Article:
Part 11 out of 25
Marphisa, Dudo, Sansonet, and all
The knights or footmen harboured in that hall.
Hence to descend towards the sea or port
The way across the place of combat lies;
Nor was there other passage, long or short.
Sir Guido so to his companions cries:
And having ceased his comrades to exhort,
To do their best set forth in silent wise,
And in the place appeared, amid the throng,
Head of a squad above a hundred strong.
Toward the other gate Sir Guido went,
Hurrying his band, but, gathered far and nigh
The mighty multitude, for aye intent
To smite, and clad in arms, when they descry
The comrades whom he leads, perceive his bent,
And truly deem he is about to fly.
All in a thought betake them to their bows,
And at the portal part the knight oppose.
Sir Guido and the cavaliers who go
Beneath that champion's guidance, and before
The others bold Marphisa, were not slow
To strike, and laboured hard to force the door.
But such a storm of darts from ready bow,
Dealing on all sides death or wounding sore,
Was rained in fury on the troop forlorn,
They feared at last to encounter skaith and scorn.
Of proof the corslet was each warrior wore,
Who without this would have had worse to fear:
Sansonnet's horse was slain, and that which bore
Marphisa: to himself the English peer
Exclaimed, "Why wait I longer? As if more
My horn could ever succour me than here.
Since the sword steads not, I will make assay
If with my bugle I can clear the way."
As he was customed in extremity,
He to his mouth applied the bugle's round;
The wide world seemed to tremble, earth and sky,
As he in air discharged the horrid sound.
Such terror smote the dames, that bent to fly,
When in their ears the deafening horn was wound,
Not only they the gate unguarded left,
But from the circus reeled, of wit bereft.
As family, awaked in sudden wise,
Leaps from the windows and from lofty height,
Periling life and limb, when in surprise
They see, now near, the fire's encircling light,
Which had, while slumber sealed their heavy eyes,
By little and by little waxed at night:
Reckless of life, thus each, impelled by dread,
At sound of that appalling bugle fled.
Above, below, and here and there, the rout
Rise in confusion and attempt to fly.
At once, above a thousand swarm about
Each entrance, to each other's lett, and lie
In heaps: from window these, or stage without,
Leap headlong; in the press these smothered die.
Broken is many an arm, and many a head;
And one lies crippled, and another dead.
Amid the mighty ruin which ensued,
Cries pierce the very heavens on every part.
Where'er the sound is heard, the multitude,
In panic at the deafening echo, start.
When you are told that without hardihood
Appear the rabble, and of feeble heart,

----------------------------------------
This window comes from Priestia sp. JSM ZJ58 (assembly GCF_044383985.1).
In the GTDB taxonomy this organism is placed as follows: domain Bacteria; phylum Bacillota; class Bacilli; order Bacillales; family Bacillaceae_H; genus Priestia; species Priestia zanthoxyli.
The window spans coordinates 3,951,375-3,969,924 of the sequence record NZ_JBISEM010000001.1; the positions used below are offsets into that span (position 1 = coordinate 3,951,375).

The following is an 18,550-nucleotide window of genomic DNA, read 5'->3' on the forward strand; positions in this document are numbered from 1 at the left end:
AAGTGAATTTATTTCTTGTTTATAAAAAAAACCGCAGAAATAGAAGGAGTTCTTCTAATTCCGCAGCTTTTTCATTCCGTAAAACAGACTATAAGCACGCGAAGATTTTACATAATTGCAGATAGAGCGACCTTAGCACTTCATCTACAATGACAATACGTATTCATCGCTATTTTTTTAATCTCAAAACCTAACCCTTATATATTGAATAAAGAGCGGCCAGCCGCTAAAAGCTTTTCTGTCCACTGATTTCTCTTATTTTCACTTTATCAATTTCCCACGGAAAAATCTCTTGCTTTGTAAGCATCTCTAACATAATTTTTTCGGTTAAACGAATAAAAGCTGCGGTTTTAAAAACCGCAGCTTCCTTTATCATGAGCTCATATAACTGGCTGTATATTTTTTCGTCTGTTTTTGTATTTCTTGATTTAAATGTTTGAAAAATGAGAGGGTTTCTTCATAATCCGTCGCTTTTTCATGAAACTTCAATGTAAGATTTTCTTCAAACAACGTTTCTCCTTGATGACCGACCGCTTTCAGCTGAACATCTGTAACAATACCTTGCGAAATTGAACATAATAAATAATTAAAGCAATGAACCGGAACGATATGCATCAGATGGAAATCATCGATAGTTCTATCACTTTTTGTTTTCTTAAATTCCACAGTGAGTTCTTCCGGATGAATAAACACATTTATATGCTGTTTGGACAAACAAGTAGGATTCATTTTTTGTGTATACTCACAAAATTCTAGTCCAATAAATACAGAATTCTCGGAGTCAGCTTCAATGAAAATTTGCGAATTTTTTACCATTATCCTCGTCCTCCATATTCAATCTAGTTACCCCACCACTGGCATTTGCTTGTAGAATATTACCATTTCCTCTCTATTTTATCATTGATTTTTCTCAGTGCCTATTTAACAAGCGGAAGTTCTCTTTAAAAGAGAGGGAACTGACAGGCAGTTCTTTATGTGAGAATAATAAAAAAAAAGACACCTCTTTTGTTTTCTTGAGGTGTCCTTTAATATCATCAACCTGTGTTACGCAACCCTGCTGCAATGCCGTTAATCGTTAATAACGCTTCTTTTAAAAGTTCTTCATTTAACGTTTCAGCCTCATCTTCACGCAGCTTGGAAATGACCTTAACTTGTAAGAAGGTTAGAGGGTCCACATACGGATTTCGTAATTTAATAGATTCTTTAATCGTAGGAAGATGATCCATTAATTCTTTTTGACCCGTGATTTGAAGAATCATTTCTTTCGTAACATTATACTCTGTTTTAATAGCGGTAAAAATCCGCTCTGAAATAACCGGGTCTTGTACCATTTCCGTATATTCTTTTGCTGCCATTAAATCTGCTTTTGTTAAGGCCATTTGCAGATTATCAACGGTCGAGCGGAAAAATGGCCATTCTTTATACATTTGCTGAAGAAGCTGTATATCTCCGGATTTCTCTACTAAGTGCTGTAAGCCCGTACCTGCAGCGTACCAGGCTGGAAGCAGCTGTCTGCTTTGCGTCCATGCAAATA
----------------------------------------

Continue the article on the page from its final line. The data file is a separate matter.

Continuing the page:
This need not more your marvel; for by nature
The hare is evermore a timid creature.
But of Marphisa what will be your thought,
And Guido late so furious? -- of the two
Young sons of Olivier, that lately wrought
Such deeds in honour of their lineage? who
Lately a hundred thousand held as nought,
And now, deprived of courage, basely flew,
As ring-doves flutter and as coneys fly,
Who hear some mighty noise resounding nigh.
For so to friend as stranger, noxious are
The powers that in the enchanted horn reside.
Sansonet, Guido, follow, with the pair
Or brethren bold, Marphisa terrified.
Nor flying, can they to such distance fare,
But that their ears are dinned. On every side
Astolpho, on his foaming courser borne,
Lends louder breath to his enchanted horn.
One sought the sea, and one the mountain-top,
One fled the hide herself in forest hoar;
And this, who turned not once nor made a stop,
Not for ten days her headlong flight forbore:
These from the bridge in that dread moment drop,
Never to climb the river's margin more.
So temple, house and square and street were drained,
That nigh unpeopled the wide town remained.
Marphisa, Guido, and the brethren two,
With Sansonetto, pale and trembling, hie
Towards the sea, and behind these the crew
Of frighted mariners and merchants fly;
And 'twixt the forts, in bark, prepared with view
To their escape, discover Alery;
Who in sore haste receives the warriors pale,
And bids them ply their oars and make all sail.
The duke within and out the town had bear
From the surrounding hills to the sea-side,
And of its people emptied every street.
All fly before the deafening sound, and hide:
Many in panic, seeking a retreat,
Lurk, in some place obscure and filthy stied;
Many, not knowing whither to repair,
Plunge in the neighbouring sea, and perish there.
The duke arrives, seeking the friendly band,
Whom he had hoped to find upon the quay;
He turns and gazes round the desert strand,
And none is there -- directs along the bay
His eyes, and now, far distant from the land,
Beholds the parting frigate under way.
So that the paladin, for his escape --